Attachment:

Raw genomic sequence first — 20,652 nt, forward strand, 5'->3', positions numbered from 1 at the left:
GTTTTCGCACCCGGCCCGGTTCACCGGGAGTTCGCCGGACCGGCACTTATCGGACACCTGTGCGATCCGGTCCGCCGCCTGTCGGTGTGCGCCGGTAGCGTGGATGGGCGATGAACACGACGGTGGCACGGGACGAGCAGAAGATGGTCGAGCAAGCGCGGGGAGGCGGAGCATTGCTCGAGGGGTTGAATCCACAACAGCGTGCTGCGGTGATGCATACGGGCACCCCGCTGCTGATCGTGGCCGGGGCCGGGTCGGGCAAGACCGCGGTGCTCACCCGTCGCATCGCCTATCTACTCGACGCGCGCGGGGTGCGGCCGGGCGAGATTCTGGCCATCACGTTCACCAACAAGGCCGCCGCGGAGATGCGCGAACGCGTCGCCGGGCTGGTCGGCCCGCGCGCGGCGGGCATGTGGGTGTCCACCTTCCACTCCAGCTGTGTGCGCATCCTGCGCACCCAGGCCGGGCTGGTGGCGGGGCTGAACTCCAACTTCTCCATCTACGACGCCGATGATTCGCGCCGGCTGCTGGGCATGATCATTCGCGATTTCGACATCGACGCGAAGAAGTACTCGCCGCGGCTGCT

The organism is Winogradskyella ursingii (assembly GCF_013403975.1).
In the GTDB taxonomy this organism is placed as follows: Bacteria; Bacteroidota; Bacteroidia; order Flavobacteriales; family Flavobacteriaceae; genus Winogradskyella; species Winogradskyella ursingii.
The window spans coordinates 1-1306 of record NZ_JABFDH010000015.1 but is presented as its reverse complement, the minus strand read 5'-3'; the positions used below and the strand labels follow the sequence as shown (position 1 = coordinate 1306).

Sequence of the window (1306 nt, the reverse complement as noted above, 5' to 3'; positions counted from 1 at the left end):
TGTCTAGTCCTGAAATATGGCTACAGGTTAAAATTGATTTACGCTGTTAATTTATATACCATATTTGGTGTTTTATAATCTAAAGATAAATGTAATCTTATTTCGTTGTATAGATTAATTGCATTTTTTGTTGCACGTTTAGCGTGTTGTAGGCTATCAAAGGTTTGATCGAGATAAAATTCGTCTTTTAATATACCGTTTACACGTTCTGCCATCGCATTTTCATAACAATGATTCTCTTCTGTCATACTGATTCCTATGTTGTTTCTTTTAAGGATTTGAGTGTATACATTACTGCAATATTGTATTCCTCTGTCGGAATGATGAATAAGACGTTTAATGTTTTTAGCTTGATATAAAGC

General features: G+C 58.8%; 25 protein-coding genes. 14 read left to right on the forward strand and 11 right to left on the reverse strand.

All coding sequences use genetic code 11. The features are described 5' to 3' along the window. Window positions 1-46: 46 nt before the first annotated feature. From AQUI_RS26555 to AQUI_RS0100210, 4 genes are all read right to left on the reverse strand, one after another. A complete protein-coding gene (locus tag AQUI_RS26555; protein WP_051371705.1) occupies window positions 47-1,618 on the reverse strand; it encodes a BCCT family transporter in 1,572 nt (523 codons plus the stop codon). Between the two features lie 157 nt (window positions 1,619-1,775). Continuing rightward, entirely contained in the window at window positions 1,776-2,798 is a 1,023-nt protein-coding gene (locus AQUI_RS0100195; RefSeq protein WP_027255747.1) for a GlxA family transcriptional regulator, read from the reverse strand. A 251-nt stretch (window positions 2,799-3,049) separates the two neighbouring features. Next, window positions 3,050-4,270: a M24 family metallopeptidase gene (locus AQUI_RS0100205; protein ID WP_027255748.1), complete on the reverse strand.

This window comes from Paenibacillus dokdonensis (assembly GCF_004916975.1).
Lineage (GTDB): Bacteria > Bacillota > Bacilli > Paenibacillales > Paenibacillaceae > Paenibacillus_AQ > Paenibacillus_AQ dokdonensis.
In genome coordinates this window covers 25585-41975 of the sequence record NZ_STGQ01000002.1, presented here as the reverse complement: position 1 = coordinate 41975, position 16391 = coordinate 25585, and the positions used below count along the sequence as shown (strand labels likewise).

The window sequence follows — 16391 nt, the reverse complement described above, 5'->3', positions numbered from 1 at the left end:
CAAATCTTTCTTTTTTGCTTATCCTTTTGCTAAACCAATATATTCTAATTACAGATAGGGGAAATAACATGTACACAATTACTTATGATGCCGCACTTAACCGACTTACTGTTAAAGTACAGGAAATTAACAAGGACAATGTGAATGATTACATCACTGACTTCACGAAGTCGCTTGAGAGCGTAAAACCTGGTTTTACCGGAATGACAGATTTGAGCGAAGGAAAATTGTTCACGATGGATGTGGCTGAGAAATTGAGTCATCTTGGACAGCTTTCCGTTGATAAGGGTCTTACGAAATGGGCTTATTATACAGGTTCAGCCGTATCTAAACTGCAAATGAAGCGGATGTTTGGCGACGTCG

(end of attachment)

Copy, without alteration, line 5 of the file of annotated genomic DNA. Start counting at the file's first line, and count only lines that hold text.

The window spans coordinates 1-1306 of record NZ_JABFDH010000015.1 but is presented as its reverse complement, the minus strand read 5'-3'; the positions used below and the strand labels follow the sequence as shown (position 1 = coordinate 1306).